One aspect of leadership that doesn’t seem to get talked about much is pace.
Going too slow—or “leading from behind”—will frustrate your team, clients, or customers.
Going too fast—“leading from the front”—however, often means you’re all alone, your team has no visibility on you, where you are, where you’re going, or what you’re doing.
It’s a tough balance, and in certain circumstances, you have to lead from one of those vantage points. And it’s especially hard given that many leaders tend to be type-A personalities: if they can sense a future for themselves and the group of people they’re privileged to lead, they’d rather not go through the back and forth required to convince everybody that the direction they want to go in is the best one. They’d rather just do it.
But I’m not convinced that’s the most effective way to build a plan or lead once that plan’s been put in place because—barring the obvious examples of manic-bosses like Steve Jobs or Elon Musk whose missions and technology are compelling enough to just inherently give people who work with them a lot of patience—I’ve never seen those two approaches produce sustainable environments where the team will actually understands or owns the outcomes.
The most effective way to lead in most cases, in my opinion (and I’m definitely still learning, so this is a hypothesis), is to lead alongside people.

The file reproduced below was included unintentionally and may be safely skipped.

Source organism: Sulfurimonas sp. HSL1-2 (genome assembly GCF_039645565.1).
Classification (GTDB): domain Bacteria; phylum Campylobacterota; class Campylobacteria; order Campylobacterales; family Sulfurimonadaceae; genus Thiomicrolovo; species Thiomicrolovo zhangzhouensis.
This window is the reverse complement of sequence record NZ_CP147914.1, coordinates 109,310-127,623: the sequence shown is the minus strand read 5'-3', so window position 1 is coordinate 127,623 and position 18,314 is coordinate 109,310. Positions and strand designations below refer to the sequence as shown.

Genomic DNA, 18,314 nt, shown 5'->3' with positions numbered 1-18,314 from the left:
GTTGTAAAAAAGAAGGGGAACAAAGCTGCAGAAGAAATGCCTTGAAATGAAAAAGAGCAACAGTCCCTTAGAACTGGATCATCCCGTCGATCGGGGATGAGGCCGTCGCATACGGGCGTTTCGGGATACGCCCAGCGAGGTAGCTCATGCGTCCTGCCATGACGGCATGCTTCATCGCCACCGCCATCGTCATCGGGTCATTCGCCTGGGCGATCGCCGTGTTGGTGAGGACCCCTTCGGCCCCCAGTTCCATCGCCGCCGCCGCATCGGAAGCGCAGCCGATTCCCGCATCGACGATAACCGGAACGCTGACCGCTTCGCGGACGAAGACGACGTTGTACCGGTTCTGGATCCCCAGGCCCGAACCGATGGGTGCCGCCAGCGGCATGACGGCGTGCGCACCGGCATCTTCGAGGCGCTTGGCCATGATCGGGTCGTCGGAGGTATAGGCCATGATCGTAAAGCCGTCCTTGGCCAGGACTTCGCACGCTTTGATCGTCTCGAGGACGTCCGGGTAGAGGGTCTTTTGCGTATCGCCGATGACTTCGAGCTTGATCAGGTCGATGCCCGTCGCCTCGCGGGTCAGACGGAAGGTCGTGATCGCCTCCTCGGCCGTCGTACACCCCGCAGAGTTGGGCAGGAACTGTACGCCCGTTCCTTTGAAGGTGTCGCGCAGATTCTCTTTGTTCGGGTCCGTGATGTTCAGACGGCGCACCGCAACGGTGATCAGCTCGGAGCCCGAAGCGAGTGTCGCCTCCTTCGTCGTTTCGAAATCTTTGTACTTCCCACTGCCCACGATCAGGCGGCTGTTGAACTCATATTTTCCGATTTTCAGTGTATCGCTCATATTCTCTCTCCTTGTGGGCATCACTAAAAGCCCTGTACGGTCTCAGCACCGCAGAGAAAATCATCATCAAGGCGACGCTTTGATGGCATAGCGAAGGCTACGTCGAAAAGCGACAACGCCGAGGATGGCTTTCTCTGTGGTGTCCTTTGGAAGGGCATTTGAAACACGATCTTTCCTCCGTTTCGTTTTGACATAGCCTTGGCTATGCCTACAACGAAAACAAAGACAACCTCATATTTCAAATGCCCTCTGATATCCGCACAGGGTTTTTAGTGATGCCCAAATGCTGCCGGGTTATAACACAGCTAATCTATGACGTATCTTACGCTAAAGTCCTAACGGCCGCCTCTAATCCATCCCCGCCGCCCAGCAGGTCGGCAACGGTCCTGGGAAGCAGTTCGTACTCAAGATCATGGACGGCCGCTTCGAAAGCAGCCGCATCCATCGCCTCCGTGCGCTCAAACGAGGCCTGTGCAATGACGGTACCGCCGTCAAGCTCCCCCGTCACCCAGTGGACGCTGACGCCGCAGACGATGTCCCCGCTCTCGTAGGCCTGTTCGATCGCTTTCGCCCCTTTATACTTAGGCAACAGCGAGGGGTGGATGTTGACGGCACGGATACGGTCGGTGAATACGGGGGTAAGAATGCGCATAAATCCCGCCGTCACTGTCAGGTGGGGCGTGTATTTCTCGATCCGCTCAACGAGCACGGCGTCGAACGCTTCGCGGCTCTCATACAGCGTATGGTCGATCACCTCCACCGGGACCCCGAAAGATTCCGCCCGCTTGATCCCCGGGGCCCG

To get and keep your hands dirty, discover problems, brainstorm solutions, and iterate on those solutions together in the trenches with your team. To be honest, sit back and listen when you don’t have an answer—or speak out when you do, and encourage your team to do so with the same passion you have.
Of course, leading this way requires you to be a very trusting person. And trust requires you to feel confident in the people around you, and their abilities—in fact, it means you hired the right people for the right positions in the first place. It requires you to cede the floor to each and every team member, regardless of “rank,” allow them to lead and make key decisions from time to time, and then help pick up the pieces and learn when mistakes are inevitably made. (Hint: you’re going to make poor decisions too, so it’s more helpful than anything to establish a culture where mistakes are seen as an opportunity for the team to learn together, rather than derided and peoples’ abilities or competence immediately questioned.)
In my experience, and based on my own observations of different management techniques, leading alongside might feel slower than just running with an idea and hoping that the people around you keep up.
But it’s more sustainable, because instead of you spending valuable time continually trying to convince people that “your” plan is the best plan while you’re building, you’re able to include the people you need in the decision-making process, giving you the ability to really run and iterate on that plan as a team once it’s been thoroughly discussed and put in place.